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Capital Ups and Downs: Week 5

Our weekly look at individual Washington Capitals' ups and downs:

Goalies Trend Notes
Michal Neuvirth Got his season back on track with a 24-save, 5-1 victory over the 'Canes in his first start since Opening Night. Neuvirth is now 3-1-0/2.23/.922 in his young career against Carolina. More importantly, he's now healthy and presumably ready to take a good portion of the workload in net.
Tomas Vokoun Allowed a goal or two in five of the six 20-minutes periods he played (including seven at even strength) en route to an ugly 1-1-0/3.96/.837 week and a 4.67/.833 line over his last three starts. Of particular concern, some of the goals against the Isles were, well... let's just hope he's getting them out of his system now.
Karl Alzner Had a plus-three rating against the Ducks while matched against the Ducks' top line (and paired with Jeff Schultz, not John Carlson), added a helper against the 'Canes and ended the week having only been on the ice for two goals against - the lone opposition strike in Raleigh and the empty netter in Uniondale.
John Carlson Scored his first goal of the season in the same building in which he scored the first of his NHL career on Friday night and assisted on the Caps' first goal a night later. No Caps blueliner was on for more goals-for than Carlson this week (5), and only Alzner (+3) had a better goal differential for the week than his +2.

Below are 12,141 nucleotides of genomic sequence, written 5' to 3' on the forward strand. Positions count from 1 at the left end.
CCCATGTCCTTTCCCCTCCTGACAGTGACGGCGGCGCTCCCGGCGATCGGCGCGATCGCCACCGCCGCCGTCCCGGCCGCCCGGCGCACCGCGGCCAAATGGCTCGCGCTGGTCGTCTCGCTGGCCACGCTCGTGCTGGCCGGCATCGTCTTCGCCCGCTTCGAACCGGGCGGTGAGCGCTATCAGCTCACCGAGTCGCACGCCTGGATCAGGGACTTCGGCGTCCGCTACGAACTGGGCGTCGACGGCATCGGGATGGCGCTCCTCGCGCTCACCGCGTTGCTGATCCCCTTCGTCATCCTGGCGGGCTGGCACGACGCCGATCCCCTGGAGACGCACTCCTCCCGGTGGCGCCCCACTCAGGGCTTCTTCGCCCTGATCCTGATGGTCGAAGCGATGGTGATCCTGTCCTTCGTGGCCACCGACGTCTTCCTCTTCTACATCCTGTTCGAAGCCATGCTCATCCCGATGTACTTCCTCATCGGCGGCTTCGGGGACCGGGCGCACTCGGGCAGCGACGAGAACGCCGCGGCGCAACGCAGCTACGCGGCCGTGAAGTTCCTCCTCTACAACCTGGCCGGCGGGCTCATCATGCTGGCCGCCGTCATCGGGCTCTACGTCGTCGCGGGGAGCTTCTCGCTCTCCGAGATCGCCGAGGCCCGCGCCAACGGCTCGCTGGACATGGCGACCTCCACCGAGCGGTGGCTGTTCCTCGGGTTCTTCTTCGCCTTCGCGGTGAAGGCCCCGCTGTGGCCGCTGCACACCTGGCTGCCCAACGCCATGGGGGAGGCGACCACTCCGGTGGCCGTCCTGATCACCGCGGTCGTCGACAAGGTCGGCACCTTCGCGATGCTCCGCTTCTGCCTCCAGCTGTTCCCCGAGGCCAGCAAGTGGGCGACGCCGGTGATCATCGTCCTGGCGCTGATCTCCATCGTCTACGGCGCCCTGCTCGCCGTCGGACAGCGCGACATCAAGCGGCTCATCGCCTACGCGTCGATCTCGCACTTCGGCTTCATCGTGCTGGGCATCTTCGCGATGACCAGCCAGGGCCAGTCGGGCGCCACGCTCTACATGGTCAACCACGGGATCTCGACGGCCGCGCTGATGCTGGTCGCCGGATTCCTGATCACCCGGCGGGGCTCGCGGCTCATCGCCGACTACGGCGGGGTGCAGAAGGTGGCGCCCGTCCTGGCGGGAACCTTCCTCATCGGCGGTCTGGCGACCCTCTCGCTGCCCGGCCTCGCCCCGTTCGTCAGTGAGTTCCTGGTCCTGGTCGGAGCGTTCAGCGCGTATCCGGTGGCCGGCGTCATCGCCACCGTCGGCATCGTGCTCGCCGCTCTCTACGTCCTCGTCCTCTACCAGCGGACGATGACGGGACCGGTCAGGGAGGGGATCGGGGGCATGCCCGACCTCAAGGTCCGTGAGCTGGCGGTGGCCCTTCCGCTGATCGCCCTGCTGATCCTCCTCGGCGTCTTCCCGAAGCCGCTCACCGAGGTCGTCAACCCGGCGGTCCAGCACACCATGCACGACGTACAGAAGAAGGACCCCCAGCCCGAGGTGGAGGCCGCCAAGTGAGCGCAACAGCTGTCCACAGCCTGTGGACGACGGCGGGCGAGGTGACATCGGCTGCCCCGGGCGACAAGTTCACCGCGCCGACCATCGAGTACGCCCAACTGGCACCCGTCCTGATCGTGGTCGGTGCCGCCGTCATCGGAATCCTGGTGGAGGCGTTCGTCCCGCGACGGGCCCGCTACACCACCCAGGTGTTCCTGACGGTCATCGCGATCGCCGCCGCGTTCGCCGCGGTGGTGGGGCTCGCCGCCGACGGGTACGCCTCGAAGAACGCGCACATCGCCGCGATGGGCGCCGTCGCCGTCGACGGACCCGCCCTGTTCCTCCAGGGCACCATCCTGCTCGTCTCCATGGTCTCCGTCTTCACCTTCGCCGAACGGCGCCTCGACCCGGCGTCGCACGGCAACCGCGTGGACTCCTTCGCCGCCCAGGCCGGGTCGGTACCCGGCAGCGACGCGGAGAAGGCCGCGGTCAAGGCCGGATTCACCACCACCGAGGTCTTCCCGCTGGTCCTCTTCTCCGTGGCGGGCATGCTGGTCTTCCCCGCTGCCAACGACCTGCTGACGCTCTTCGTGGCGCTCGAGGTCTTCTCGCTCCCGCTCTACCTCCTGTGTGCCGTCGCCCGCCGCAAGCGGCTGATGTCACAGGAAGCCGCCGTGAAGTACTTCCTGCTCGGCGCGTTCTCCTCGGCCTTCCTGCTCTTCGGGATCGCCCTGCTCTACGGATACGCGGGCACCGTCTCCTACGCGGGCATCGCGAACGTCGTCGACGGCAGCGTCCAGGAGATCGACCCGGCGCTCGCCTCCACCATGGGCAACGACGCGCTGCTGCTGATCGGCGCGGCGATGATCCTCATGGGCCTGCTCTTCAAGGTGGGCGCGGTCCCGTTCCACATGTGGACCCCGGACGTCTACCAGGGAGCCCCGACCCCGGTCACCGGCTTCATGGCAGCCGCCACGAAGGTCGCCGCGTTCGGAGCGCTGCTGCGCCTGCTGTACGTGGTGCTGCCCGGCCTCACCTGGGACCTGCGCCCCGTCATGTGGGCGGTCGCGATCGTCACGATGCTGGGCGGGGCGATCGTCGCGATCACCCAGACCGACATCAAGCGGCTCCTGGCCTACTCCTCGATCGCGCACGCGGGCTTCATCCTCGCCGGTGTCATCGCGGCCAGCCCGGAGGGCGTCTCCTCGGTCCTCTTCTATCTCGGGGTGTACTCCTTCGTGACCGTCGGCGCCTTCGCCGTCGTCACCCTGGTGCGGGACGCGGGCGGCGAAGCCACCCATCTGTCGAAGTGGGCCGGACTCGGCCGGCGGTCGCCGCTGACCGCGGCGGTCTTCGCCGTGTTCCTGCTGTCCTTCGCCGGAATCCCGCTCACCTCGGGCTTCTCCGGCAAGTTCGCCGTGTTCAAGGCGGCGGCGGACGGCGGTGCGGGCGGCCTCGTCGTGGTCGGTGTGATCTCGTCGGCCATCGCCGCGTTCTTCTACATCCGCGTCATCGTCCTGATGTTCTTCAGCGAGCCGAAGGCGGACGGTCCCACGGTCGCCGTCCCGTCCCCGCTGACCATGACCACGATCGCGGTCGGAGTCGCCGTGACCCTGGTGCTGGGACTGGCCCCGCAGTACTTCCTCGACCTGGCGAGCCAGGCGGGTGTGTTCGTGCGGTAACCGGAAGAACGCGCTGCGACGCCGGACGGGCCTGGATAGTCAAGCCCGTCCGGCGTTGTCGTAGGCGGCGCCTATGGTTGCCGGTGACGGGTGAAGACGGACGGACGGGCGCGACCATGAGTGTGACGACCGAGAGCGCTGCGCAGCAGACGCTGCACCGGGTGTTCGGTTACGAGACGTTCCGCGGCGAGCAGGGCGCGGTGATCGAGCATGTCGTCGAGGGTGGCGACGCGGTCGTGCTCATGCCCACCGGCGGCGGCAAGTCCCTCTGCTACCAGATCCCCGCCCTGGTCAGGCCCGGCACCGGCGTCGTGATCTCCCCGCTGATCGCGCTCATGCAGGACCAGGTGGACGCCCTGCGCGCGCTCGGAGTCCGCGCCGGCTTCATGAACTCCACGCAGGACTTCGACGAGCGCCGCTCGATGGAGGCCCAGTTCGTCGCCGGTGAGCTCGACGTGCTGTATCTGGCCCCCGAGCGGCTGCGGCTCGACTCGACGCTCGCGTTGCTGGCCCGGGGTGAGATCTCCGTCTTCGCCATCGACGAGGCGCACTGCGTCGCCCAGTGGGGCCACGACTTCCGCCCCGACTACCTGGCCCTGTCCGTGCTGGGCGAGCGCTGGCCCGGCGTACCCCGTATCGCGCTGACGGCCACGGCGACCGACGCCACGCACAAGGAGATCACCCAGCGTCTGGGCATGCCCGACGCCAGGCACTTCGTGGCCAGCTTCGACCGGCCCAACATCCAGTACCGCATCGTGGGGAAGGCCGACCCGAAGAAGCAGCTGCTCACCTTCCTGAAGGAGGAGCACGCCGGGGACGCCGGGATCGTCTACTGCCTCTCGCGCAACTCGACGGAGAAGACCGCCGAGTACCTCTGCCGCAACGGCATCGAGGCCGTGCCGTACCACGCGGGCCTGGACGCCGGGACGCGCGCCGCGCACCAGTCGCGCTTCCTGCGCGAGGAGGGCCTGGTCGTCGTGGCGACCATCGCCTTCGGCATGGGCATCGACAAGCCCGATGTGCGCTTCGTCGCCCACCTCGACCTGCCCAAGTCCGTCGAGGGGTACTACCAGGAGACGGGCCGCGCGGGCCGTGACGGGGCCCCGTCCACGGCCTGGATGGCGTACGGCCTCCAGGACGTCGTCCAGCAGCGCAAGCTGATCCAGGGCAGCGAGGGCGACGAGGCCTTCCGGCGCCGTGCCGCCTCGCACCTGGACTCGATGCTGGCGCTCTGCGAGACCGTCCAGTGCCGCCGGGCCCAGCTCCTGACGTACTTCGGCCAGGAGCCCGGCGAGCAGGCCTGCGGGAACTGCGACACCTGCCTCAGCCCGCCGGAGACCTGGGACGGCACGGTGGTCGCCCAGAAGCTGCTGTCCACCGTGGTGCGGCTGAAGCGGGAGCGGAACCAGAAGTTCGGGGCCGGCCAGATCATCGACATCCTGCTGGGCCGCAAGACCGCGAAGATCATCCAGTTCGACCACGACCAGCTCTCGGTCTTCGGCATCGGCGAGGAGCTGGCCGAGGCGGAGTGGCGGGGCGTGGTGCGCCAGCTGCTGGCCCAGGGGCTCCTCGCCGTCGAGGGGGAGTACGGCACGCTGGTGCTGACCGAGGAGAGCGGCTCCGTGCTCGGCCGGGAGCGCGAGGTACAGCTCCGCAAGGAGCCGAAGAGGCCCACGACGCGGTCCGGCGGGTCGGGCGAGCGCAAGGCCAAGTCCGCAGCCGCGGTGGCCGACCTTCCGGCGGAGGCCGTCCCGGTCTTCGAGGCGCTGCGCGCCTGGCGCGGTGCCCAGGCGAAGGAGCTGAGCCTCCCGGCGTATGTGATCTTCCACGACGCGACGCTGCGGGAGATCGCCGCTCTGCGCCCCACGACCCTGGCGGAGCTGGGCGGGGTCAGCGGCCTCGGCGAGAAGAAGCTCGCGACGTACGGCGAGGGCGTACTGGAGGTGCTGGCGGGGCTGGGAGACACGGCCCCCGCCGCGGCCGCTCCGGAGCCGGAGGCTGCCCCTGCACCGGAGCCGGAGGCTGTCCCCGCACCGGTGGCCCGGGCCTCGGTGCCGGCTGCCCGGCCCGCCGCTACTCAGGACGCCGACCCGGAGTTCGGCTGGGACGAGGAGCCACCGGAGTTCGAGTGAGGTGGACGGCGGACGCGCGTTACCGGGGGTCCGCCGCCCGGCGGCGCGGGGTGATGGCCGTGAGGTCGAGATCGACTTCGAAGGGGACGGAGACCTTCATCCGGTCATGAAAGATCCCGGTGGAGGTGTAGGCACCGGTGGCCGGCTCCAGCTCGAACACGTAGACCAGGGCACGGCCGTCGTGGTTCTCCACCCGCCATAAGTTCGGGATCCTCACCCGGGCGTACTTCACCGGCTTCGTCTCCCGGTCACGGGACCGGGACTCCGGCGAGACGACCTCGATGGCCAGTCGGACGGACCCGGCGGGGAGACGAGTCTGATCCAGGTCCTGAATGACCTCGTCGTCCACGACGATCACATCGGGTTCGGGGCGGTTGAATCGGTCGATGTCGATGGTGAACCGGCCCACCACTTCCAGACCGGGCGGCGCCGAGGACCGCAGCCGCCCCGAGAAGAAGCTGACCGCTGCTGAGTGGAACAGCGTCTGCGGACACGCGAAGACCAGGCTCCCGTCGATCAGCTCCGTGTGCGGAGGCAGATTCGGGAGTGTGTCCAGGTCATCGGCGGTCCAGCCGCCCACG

John Erskine Got his first game action of the season against the Ducks and notched a helper and a plus-one, which he followed up with a noticeable physical (post-whistle) presence against the 'Canes, reminding everyone that he is, indeed, an upgrade over Sean Collins.
Mike Green With Green in the lineup, the Caps are scoring 4.1 goals per game, allowing just two against, the power play is firing at 29.6%, and the penalty kill has done it's job 81.8% of the time. When Green hasn't dressed, the team is scoring 3.6 goals per game, allowing 3.8, 18.8% effective on the power play and 75% on the penalty kill. To be sure, those are small samples laden with correlation/causation concerns, but the numbers might actually understate his importance to the team's success (something their 7-0-0 record when he's played and 2-3-0 mark when he hasn't does not).
Roman Hamrlik Just when he'd seemed to have turned the corner, Hamrlik was on the ice for all four Ducks goals, posting a minus-three (and it wasn't one of those "another victim of the plus-minus stat" nights). He was better in Raleigh, but back on for another two on Long Island, all the while contributing nothing offensively as he had his first assist of the season taken away and awarded to Cody Eakin on Friday night. He has been on the ice for a team-high 15-goals against, 11 of which have come at even strength (also a team high), and against middling competition. Let's chalk it up to him still getting acclimated and/or the Green injury for at least another week, shall we?
Tom Poti Welcome to the Tom Poti LTIR Comedy Moment...

Tom Poti walks into a bar... and injures himself, ending up on LTIR.
Jeff Schultz A pair of assists (the first of which set-up the overtime game-winner on Tuesday) book-ended a week in which Sarge was on for the ice for four Caps goals and just two against, helped shut down the Ducks' and Hurricanes' top lines, and flashed some serious style for good measure.
Dennis Wideman On the ice for five Caps tallies on the week (three of which he pointed on), but was also on for a half-dozen opposition goals, including the last four in the Isles game. His goal and assist were big in the comeback against the Ducks, but being on the ice for six of the nine even-strength goals the team allowed isn't getting the job done (though it's certainly worth noting that the Anaheim game broke a string of five games in a row for Wideman without being on the ice for a single goal against of any kind).